HR duties when an employee may be facing a mental health crisis.
Ruth has worked for our nonprofit for about three years as a Mental Health Counselor. Until recently she has been an excellent employee. However, starting about two months ago, Ruth’s behavior has gone into a problem-filled free fall. Her supervisor reports that she has stopped talking to other employees, refuses to attend mandatory meetings, and walks off the job without notice exploding in anger. Several clients have requested a change to another therapist, complaining that Ruth seems unfocused and just plain weird during their sessions.
As the Human Resources Director of a large nonprofit, I am at a loss for what to do, but I am beginning to feel that Ruth is “nuts.”
Frustrated in HR
It sounds like you should explore whether Ruth could be suffering from a mental health disability; and I strongly caution you to never use words like “nuts,” “wacko,” or “crazy” to describe an employee. Your obligation is to ensure that you don’t discriminate against any employee with a disability and to focus on the problem in objective terms, instead of the person.
What can you do?
It’s clear that Ruth’s behavior is negatively impacting your workplace and she, as a mental health professional, is not able to serve your clients. First, have a talk with Ruth about the issues in objective terms; focus on the behavior. Let her know that she is a valued employee and ask the question: Is there anything we can do for you to help you perform your job? Listen carefully! She may tell you, for example, that she is going through a rough divorce. If that is the case, you don’t have to go the disability route, but you could still ask her if your nonprofit can help her get back on track. You should involve her supervisor, possibly by issuing a Performance Improvement Plan to alert her to what is required for her to keep her job.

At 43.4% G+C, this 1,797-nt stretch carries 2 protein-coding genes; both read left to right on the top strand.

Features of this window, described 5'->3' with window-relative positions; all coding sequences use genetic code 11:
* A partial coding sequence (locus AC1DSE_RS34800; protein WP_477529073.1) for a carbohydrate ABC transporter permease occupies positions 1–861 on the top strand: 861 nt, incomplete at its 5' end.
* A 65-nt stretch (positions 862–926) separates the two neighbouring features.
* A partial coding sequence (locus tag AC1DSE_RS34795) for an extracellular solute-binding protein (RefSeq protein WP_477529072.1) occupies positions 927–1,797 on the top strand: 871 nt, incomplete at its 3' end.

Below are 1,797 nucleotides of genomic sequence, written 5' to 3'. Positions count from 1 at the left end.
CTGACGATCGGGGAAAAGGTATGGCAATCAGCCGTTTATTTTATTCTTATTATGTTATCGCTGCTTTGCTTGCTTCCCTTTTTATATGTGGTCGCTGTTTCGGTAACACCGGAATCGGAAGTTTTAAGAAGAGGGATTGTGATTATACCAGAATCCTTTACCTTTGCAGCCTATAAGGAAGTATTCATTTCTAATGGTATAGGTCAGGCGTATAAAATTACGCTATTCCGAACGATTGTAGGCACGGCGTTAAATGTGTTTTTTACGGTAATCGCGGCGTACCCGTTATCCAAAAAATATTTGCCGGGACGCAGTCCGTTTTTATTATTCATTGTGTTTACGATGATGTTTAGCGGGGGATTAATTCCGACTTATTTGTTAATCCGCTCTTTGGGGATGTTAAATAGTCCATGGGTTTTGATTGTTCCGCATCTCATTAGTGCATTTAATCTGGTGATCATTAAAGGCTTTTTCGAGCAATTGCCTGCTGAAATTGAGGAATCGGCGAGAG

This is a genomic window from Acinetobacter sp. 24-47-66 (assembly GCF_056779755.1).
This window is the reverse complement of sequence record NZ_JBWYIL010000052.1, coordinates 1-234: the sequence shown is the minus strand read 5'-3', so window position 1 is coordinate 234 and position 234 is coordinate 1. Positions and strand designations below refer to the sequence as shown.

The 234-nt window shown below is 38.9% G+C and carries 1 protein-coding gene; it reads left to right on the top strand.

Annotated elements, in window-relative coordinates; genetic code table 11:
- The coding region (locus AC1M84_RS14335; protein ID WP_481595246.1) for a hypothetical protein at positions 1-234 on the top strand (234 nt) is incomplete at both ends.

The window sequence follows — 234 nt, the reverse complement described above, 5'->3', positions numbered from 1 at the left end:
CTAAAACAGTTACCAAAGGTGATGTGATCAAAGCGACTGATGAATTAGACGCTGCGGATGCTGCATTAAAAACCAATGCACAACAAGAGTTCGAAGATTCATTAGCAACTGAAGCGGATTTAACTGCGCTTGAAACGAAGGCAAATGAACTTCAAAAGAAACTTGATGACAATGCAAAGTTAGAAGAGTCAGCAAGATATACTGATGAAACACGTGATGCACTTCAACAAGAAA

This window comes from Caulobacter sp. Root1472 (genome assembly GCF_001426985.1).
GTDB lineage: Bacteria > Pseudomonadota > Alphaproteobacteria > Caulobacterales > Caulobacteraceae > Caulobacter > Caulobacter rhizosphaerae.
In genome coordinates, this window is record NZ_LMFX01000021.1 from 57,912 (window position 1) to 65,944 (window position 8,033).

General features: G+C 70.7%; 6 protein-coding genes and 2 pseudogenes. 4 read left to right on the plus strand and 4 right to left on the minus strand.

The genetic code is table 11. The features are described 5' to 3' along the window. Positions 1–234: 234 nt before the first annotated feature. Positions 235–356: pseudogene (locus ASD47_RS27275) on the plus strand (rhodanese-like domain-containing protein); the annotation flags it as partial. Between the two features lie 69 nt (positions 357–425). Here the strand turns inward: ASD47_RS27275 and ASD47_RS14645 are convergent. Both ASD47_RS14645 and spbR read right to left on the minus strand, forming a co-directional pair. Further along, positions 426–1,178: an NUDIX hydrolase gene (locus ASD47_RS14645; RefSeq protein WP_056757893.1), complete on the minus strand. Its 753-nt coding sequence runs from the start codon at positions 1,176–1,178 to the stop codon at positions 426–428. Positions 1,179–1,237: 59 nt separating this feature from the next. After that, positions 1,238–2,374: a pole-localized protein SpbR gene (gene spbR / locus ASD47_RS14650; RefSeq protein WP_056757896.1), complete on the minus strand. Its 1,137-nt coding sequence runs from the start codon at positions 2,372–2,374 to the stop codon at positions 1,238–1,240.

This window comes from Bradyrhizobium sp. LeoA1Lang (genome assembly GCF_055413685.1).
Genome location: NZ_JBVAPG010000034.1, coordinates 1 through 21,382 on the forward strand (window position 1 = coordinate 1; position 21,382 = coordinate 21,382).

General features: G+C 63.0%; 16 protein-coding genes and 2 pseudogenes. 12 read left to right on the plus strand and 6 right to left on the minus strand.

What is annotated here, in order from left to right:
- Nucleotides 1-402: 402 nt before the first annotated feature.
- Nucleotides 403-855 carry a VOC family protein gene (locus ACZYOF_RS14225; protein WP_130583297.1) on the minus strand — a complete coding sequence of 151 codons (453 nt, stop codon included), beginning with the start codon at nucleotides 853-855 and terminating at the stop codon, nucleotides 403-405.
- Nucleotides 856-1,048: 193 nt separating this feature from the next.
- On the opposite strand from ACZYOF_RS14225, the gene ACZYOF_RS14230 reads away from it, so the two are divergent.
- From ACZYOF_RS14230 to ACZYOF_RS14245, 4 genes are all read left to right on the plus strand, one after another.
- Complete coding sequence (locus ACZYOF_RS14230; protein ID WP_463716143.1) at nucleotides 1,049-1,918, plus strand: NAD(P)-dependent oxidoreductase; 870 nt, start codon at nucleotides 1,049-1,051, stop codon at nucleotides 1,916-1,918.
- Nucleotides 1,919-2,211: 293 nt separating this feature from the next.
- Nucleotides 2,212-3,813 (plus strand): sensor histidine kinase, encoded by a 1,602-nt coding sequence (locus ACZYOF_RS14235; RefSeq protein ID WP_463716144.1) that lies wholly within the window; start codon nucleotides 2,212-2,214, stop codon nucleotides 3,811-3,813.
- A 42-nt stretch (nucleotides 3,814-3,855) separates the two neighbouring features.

If she has no self-awareness of her behavior or its cause, then I recommend you take a two-fold path: (1) Her supervisor should address the performance/conduct issues, either verbally or in writing; (2) As the HR professional, you can give her a medical certification form requesting a health professional’s opinion as to what accommodations, if any, could be made to enable Ruth to perform the essential functions of her job. This reaction to Ruth’s condition should be the same reaction you would have to an employee who passed out in the office from low blood sugar or told you she has cancer. In each case you would begin the interactive process to determine if there are any workplace accommodations you can make that would enable the employee to carry out her job. And in each case, the employee’s medical condition and the process are CONFIDENTIAL.
Because of the stigma attached to mental disabilities and unusual but high-profile cases that involve violent behavior, employers are hesitant to tackle mental health issues, partly out of fear. However, 54 million Americans suffer from some form of mental disorder in a given year; so there may be dysfunction but it very rarely results in violent behavior.
Mental disability defined